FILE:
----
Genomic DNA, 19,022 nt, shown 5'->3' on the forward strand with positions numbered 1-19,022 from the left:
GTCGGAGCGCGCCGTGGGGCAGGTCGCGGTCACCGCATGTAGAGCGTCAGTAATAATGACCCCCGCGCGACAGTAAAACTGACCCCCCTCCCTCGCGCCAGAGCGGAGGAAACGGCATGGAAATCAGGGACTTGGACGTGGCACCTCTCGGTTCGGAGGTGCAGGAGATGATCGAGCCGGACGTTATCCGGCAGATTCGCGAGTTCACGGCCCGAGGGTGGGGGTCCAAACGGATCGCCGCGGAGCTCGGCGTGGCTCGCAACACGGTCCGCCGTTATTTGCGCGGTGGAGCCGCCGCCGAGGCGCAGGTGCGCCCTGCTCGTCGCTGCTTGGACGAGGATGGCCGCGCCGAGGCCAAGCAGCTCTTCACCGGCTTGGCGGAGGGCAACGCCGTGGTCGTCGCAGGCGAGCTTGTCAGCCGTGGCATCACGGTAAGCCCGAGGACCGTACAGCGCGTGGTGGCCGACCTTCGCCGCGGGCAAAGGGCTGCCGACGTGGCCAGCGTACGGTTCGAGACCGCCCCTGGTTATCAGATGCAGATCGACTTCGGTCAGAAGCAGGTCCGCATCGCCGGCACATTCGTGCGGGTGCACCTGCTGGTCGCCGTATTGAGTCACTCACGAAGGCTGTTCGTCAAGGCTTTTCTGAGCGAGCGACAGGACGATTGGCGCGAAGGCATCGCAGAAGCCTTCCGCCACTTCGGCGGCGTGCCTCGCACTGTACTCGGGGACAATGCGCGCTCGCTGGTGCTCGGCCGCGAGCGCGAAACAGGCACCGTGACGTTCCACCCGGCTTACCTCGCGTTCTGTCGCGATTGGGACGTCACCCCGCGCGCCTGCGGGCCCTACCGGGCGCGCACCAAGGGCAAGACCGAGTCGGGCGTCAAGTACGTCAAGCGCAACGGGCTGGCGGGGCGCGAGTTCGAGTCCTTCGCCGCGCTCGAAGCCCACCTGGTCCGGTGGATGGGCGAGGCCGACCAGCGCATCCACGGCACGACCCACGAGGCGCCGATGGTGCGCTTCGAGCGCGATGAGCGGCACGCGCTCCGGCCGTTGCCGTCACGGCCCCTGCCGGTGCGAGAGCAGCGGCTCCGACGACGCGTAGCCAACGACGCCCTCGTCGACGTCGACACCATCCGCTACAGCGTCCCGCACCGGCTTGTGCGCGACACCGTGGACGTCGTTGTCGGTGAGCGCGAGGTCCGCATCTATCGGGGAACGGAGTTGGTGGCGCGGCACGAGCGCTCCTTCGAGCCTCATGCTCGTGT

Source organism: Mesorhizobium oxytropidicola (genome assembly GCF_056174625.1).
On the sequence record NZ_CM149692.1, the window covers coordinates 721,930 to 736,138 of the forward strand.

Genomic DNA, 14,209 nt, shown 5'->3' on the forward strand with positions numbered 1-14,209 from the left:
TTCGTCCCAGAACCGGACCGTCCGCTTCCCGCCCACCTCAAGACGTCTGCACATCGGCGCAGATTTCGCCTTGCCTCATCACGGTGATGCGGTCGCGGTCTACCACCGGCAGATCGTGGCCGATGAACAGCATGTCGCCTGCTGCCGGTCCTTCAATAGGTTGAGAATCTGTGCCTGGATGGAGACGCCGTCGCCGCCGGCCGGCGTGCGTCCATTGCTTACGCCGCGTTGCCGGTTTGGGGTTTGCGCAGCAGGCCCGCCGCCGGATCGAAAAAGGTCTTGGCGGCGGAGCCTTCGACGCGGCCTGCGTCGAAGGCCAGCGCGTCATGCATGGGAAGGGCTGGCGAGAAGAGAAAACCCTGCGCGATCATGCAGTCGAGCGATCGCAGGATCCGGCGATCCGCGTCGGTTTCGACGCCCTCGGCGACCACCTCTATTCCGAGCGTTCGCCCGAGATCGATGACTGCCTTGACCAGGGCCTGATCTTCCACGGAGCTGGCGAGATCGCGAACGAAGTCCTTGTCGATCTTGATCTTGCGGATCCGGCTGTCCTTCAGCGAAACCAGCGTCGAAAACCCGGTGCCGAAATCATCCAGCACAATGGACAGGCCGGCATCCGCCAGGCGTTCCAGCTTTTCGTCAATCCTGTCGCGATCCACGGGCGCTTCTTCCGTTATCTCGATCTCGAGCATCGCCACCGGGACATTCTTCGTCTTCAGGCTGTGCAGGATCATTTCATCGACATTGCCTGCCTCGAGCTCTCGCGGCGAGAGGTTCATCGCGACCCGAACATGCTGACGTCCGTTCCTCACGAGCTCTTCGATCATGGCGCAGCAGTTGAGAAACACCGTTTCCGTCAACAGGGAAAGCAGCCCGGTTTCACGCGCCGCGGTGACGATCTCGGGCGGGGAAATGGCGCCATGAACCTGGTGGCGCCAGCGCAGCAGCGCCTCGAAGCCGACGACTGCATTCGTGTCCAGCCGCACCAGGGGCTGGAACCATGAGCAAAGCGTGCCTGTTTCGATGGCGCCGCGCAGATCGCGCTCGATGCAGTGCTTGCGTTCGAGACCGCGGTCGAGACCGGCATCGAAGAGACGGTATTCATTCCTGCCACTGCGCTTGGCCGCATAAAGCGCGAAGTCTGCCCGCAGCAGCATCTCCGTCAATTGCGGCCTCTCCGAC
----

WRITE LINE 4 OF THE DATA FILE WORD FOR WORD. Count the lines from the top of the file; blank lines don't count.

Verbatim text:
On the sequence record NZ_CM149692.1, the window covers coordinates 721,930 to 736,138 of the forward strand.